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MAINTENANCE AND SUPPORT - Child support - Variation or termination of obligation

Tuesday, March 12, 2019 @ 8:32 AM  


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Appeal by the father from an order dismissing his application for variation of a lump sum child support award and extraordinary expenses based on material change in circumstances and granting the mother’s application to enforce payment and have previous cost orders characterized as maintenance which survived the father’s bankruptcy. The father was an accountant. In 2011, the trial judge imputed income of $120,000 to him because his evidence about his earnings was unreliable and awarded the mother lump sum child support payable from the father’s share of the family property. The father subsequently filed for bankruptcy and was discharged in 2015. The mother applied in 2016 to have a 2014 order determining the amount of support owing by the father and a 2015 order awarding the mother lump sum costs on the father’s application to reduce the income imputed to him and to retroactively apportion s. 7 expenses as in relation to maintenance so that they would survive the father’s bankruptcy. The judge concluded that both orders survived the bankruptcy to the extent that they had been incurred in relation to support orders and designated a portion of the costs as support-related. While the father acknowledged that costs incurred to obtain a child support order survived bankruptcy, he argued the orders in this case were not such orders.

HELD: Appeal dismissed. The judge had jurisdiction to vary the orders after they had been entered and apportion costs between maintenance and other issues. After bankruptcy, it was a proper exercise of the authority of the court to address apportionment in hindsight to give effect to the intention of Parliament that liability for costs relating to child and spousal support should not be extinguished by the bankruptcy of the debtor. In such cases, the amount owed was not altered. While in general it was preferable for the judge who made the costs order to hear an application for apportionment of those costs, that would not always be possible or practical. There was no reason why another judge of the court could not hear an application in such circumstances, if some evidence was presented to permit that judge to make an informed decision. The chambers judge had before her enough evidence to apportion costs as she did. The judge did not err in finding that the father was obligated to contribute to s. 7 expenses for which he had refused to pay. The mother had presented evidence of her repeated efforts to consult the father regarding the activities and the father had not objected to the activities in principle, recognizing their benefit to the children, but declining to pay for most of the associated expenses. The record demonstrated that the father consistently took the position that he could not afford to pay for the activities due to his low level of income — an income which the court had found represented intentional under-employment.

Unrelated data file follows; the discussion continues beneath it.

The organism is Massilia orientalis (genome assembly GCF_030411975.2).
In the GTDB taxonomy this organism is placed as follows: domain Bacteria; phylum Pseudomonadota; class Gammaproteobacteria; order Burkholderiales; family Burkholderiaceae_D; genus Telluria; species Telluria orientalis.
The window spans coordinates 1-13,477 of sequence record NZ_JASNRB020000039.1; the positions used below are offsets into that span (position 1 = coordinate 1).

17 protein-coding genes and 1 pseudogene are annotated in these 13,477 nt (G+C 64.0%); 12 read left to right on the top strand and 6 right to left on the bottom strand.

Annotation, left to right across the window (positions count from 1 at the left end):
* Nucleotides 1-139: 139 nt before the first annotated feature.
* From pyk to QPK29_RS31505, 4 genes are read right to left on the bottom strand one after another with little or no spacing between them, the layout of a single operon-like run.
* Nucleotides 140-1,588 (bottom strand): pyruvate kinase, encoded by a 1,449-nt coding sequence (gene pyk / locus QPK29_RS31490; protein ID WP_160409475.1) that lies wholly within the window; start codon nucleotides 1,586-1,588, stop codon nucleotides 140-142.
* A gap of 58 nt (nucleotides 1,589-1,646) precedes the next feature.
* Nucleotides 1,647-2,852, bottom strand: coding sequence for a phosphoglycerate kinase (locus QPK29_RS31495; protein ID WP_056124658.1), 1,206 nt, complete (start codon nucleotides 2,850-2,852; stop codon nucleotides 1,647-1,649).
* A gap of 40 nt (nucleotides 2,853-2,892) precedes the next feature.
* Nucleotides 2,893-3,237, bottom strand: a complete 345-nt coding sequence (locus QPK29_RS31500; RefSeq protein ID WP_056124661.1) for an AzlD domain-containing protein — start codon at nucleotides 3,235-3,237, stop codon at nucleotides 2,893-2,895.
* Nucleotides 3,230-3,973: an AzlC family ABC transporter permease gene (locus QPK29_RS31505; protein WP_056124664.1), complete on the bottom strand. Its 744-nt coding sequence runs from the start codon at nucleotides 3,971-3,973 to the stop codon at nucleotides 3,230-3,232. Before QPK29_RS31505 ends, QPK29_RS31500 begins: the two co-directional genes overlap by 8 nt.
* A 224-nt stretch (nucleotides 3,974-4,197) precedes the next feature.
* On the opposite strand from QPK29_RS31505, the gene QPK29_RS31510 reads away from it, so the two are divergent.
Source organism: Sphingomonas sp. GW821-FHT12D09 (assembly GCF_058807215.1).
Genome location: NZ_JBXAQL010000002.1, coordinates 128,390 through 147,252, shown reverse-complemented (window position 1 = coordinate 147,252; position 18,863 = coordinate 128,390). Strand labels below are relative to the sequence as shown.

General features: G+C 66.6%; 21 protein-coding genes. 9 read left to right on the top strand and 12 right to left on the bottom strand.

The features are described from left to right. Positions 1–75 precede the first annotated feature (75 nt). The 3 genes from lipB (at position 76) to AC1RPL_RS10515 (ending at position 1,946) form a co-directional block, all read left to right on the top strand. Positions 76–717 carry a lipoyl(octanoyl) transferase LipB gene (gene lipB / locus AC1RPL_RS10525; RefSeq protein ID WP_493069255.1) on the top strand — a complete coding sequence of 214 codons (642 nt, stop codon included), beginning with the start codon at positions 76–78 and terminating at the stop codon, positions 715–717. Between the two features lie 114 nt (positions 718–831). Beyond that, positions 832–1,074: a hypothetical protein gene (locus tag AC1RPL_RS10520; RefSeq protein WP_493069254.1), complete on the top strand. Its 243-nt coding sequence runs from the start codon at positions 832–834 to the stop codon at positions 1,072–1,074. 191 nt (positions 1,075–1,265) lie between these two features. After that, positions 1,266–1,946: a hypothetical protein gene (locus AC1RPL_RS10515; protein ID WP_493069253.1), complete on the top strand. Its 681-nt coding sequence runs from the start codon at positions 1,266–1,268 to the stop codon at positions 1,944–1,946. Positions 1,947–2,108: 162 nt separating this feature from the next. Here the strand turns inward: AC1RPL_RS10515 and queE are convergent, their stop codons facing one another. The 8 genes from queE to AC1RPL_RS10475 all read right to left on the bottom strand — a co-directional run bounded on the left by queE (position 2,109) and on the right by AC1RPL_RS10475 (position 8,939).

Dorey v. Havens, [2019] B.C.J. No. 152, British Columbia Court of Appeal, H. Groberman, L.A. Fenlon and G.J. Fitch JJ.A., February 6, 2019. Digest No. TLD-March112019004